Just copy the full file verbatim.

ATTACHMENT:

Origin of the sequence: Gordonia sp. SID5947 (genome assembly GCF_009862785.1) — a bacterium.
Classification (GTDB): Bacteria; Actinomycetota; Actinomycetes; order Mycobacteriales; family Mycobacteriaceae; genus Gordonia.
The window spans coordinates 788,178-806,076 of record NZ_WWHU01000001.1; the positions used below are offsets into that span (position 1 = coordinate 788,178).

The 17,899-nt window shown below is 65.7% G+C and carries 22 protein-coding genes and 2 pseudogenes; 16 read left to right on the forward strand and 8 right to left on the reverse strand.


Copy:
Origin of the sequence: Gordonia sp. SID5947 (genome assembly GCF_009862785.1) — a bacterium.
Classification (GTDB): Bacteria; Actinomycetota; Actinomycetes; order Mycobacteriales; family Mycobacteriaceae; genus Gordonia.
The window spans coordinates 788,178-806,076 of record NZ_WWHU01000001.1; the positions used below are offsets into that span (position 1 = coordinate 788,178).

The 17,899-nt window shown below is 65.7% G+C and carries 22 protein-coding genes and 2 pseudogenes; 16 read left to right on the forward strand and 8 right to left on the reverse strand.